Can an armed force of a country which has taken an official position to call for supply of arms to one side of an conflict be expected and perceived to be politically neutral as well as emotively disinterested peacekeeper? Does Malaysia still has a coherent Government to coordinate policy positions of different ministries such as Foreign on one hand and Defence on the other?

As a matter of public record, I had raised the question even before defence chief Admiral Mohamad Anwar Mohamad Nor (left) and Foreign Minister Syed Hamid Albar issued their mutually contradictory and self-cancelling statements. This is what I entered on 1 August in this blog under the headline Peacekeeping force to Israel-Lebanon border :

" While I agree with FM Syed Hamid Albar's call for an immediate ceasefire in the Middle East and a formal United Nations peacekeeping force to be sent to the Israel-Lebanon border, I disagree with any idea that armed forces that are predominated by Muslims or Jews, including the Malaysian Armed Forces, to be drafted for United Nations' peacekeeping efforts.The reason is to avoid co-religionist bias which may worsen the situation. So, the ideal UN peacekeeping forces should be one composed of secular and religiously non-partisan forces from India, Russia, China, Thailand and other states in non-Islamic Africa such as South Africa. May be the Barisan Nasional government should also designate MIC's Samy Vellu to be Malaysia's spokesman on the Middle East Crisis for the same purpose."

M'sia rejects dialogue with Israel

Malaysia readies 1,000 soldiers for Lebanon

Syed Hamid: OIC nations should arm Hezbollah


Blogger The Malaysian. said...

Given your very convincing argument, the salient points which I'm sure the UN is well aware of, would it therefore not be incumbent upon the world body to exclude Malaysia from any peacekeeping role in that area of conflict? Or is the UN that desperate that they will take anyone despite knowing of their deep prejudices which is sure to jeopardize peace efforts?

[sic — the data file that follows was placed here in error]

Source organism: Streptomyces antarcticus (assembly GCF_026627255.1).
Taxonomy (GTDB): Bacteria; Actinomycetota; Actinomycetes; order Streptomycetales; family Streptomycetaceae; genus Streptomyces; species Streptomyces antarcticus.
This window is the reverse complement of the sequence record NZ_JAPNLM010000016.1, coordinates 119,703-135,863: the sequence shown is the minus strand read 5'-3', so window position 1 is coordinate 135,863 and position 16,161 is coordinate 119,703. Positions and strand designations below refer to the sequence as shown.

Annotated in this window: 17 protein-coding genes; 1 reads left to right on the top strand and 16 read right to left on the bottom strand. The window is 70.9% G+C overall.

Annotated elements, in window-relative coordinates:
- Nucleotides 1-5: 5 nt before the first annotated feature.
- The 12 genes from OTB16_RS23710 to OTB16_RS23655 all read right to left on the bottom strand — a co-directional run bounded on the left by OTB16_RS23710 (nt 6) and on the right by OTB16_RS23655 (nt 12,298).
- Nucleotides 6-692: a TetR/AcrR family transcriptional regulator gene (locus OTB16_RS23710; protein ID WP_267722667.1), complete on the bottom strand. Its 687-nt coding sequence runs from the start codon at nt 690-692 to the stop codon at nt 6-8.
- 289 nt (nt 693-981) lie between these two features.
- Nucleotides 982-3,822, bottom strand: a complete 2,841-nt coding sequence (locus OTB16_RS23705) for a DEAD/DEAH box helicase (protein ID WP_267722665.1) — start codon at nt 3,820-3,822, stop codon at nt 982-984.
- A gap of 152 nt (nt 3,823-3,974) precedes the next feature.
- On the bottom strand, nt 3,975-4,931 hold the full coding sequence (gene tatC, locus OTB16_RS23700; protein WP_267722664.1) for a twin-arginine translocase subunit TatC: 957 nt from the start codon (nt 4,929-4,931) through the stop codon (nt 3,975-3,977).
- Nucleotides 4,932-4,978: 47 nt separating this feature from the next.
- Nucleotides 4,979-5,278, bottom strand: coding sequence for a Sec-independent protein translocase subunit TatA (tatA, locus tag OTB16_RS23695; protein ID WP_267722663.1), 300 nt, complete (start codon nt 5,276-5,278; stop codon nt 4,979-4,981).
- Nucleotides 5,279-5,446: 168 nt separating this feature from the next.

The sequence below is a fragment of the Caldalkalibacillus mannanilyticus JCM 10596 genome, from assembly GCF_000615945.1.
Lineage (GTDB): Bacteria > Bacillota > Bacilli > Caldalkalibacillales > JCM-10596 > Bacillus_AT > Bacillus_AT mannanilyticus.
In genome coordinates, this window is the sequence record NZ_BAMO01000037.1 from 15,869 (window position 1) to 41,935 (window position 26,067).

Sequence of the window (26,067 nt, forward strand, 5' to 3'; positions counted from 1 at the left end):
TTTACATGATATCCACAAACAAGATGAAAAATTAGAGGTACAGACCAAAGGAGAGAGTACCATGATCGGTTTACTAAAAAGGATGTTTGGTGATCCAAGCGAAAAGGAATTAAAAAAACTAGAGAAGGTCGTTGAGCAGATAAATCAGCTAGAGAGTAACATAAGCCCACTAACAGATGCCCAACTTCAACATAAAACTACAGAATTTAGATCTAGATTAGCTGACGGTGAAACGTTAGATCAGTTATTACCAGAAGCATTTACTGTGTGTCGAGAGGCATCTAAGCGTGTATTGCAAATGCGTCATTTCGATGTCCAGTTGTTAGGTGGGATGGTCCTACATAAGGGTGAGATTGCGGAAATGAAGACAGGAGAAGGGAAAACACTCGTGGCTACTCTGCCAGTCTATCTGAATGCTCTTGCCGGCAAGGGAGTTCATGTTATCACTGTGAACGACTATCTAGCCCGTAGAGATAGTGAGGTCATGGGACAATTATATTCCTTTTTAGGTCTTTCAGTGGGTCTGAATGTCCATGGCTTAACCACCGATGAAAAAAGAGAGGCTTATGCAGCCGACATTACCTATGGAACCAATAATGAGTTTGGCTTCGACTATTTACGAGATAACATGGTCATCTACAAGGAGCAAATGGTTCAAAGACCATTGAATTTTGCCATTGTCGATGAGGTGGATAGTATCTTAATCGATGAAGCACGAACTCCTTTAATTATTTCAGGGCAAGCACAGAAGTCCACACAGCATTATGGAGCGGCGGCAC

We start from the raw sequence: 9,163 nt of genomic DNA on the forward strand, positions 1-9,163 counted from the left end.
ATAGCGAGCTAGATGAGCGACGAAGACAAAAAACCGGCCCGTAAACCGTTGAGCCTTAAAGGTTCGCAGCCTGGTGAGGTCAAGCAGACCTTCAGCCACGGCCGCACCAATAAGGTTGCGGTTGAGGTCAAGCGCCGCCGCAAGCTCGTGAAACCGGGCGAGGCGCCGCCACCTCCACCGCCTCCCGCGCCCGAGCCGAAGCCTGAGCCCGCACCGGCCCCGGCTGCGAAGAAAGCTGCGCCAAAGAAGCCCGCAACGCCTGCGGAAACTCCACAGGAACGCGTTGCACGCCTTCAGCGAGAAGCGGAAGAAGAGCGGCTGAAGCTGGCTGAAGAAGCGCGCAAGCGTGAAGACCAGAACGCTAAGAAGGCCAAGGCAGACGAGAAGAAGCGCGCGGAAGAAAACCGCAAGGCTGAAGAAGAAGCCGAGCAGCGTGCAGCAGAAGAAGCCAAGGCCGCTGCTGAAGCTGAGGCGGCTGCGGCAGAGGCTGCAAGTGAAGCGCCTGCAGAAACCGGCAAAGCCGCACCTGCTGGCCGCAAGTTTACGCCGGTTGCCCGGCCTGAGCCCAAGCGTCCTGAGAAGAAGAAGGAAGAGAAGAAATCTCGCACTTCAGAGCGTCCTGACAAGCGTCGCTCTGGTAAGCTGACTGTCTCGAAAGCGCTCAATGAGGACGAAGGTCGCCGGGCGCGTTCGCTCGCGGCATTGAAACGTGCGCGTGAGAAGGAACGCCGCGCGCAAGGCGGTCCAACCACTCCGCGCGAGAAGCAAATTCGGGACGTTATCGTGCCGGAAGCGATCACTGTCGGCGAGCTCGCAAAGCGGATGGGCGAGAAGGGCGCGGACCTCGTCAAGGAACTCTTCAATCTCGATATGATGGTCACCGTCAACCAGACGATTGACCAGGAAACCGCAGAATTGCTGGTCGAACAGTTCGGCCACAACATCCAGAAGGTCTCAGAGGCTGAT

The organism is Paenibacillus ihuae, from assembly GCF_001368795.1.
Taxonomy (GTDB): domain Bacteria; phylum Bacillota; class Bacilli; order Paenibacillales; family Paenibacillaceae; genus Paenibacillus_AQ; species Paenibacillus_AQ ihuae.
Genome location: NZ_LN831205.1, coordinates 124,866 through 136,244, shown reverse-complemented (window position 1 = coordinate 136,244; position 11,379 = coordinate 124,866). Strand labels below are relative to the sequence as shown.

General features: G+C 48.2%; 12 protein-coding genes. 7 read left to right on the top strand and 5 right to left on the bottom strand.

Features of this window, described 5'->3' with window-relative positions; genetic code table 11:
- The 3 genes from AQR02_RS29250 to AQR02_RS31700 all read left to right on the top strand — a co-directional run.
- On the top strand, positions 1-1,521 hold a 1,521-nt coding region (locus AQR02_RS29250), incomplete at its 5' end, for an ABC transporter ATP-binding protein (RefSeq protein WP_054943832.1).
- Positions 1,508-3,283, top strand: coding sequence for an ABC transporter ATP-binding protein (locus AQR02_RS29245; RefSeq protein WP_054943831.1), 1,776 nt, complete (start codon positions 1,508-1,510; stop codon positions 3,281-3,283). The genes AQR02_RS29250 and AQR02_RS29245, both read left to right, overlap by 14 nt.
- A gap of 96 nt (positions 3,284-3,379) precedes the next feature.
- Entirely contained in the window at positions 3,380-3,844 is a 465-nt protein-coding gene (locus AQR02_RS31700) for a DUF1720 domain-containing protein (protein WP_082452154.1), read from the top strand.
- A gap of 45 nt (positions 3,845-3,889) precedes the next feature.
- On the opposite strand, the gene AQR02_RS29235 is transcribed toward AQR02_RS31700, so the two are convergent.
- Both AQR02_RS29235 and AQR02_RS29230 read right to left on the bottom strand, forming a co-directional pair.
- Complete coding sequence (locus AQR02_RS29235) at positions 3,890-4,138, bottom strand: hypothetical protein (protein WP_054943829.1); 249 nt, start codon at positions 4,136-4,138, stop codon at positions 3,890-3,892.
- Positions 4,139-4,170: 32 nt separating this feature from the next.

8:43 PM  
Blogger hizamiiskandar said...

With greatest respect, although I understand and appreciate your thoughts, please let me present an alternative view.

Regardless of the wisdom of calling for OIC nations to arm Hizbollah, which is a divisive point unlikely to gain a consensus any time soon, I believe that with the ceasefire, any 'state of hostilities' that we may have committed ourselves to would also cease, and a commitment to maintaining the ceasefire would become paramount on our part.

I believe that representatives of Muslim nations would be very much required in any peacekeeping force in Lebanon. The force must be seen as representative in order to create confidence, and I believe this to be a principle that both sides should accept - a force containing a substantial Muslim contribution would be more acceptable to the Lebanese, and on the same count, the Lebanese should not object should there be a substantial Jewish presence in the force as well. But regardless of religious background, I believe that once they go under the UN helmet, bias will cease to be a guiding factor. Notwithstanding a minority of cases, the trust-building that such a representative force can elicit would be worth the risk.

I do agree, however, with you thatMalaysia should not send a unilateral force that is not authorised by the UN.

Thank you.

6:27 PM